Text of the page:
Biosurfactants produced by microorganisms from various taxonomic groups and diverse habitats, have attained the special status of a chemical in demand in recent years, have many potential applications including enhanced oil recovery [13,14]. Soil of the automobile garages are contaminated with oil. Contaminants usually found at the garages include brake fluid, engine/dirty oil, petrol, kerosene and bitumen . In the current study the microorganisms were isolated from soil of automobile garage in Udhana area of Surat, Gujarat. The isolates were screened for their ability to produce biosurfactant. The most potent microorganism and the chemical nature of the biosurfactant produced by it was identified. The applicability of the surfactant in enhanced oil recovery was evaluated by analysing its emulsification capacity, foaming characteristics and its ability to reduce the water surface tension. Finally, the oil recovery ability of the biosurfactant was assessed.
Emulsification index E24 gives the measure of the emulsification capacity of any surface active molecule with different hydrocarbons . Stabilizing the emulsion is a function of the biosurfactant concentration [36,37] The emulsification index was found to be 69% that represent a great ability of biosurfactant for formation of emulsion. Total height was 42mm and emulsion height was found to be at 29mm. This method provides better option for screening microorganisms that produce biosurfactant. This result was in accordance with other publications [34,38]. In the present study, foaming was observed after shaking that shows presence of surface active compound. Foaming was found to be 57.69%.The foaming characteristic of surfactant solutions is one of the most important property. Occurrence of foaming, indicates the presence biosurfactant [39,25].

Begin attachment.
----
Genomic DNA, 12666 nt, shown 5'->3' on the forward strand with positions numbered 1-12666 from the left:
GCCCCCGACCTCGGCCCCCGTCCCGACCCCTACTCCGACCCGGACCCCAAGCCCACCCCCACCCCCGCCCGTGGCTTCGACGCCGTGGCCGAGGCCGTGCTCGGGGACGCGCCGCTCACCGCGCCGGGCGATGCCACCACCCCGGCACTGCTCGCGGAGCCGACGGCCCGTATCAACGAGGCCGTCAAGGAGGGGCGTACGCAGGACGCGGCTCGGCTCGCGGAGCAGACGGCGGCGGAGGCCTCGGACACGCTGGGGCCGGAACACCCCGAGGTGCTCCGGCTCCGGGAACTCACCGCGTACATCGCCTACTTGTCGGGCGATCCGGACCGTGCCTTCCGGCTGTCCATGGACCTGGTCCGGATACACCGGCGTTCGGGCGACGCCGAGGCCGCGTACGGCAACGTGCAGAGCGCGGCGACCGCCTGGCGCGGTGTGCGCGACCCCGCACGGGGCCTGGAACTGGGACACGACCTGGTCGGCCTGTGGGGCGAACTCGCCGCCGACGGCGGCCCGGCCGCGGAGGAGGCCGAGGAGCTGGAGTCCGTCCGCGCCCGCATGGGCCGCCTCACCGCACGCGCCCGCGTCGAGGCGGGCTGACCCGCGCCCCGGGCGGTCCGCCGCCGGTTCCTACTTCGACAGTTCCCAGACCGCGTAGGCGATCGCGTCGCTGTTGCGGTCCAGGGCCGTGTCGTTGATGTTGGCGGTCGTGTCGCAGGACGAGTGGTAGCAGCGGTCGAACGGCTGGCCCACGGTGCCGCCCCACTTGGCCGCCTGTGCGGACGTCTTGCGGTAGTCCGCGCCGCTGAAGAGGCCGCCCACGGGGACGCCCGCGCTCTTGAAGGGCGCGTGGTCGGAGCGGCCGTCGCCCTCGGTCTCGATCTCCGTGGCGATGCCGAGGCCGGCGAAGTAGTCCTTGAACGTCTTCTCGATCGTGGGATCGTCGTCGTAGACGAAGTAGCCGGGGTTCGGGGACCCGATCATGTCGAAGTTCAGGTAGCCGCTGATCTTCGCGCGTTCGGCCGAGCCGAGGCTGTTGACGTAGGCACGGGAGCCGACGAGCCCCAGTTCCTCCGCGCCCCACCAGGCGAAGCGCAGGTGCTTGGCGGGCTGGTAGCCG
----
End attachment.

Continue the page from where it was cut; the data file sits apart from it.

The interfacial tension was measured against paraffin oil. The interfacial tension for distilled water against water was found to be 32.2 mN/m and of BHM broth was found to be 17.2mN/m and this served as a blank for measuring interfacial tension for supernatant containing biosurfactant. The interfacial tension was found to be 0.6mN/m ( Figure 9). This showed that the biosurfactant produced by isolated strain identified as P. aeruginosa is capable of reducing interfacial surface tension. A higher biosurfactant concentration in the test sample provides a lower surface tension until the critical micelle concentration (CMC) is reached . The ability of the biosurfactant to reduce the surface tension of the water and a good emulsifying capacity indicates a promising application in microbial enhanced oil recovery (MEOR) .
In the current study maximum biomass production was observed at pH 7.0 ( Figure10) and temperature 300C ( Figure 11). Temperature is a critical environmental factor affecting microbial growth and reproduction . Similar result for optimal growth conditions of temperature and pH for strain belonging to the genus Achromobacter was reported . In our study slow growth was observed at 20 ? C which gradually increases and maximum biomass production (0.86/100ml) was observed at 30oC ( Figure 11). Production was found to decline at temperature beyond 30oC.
The characteristic of the biosurfactant observed in this study with respect to Emulsification index (E24),Foaming,Interfacial tension was found to be in co-relation with previous study by  where biosurfactant rhamnolipid was isolated from Pseudomonas aeruginosa. In the present study also the biosurfactant was detected to be rhamnolipid.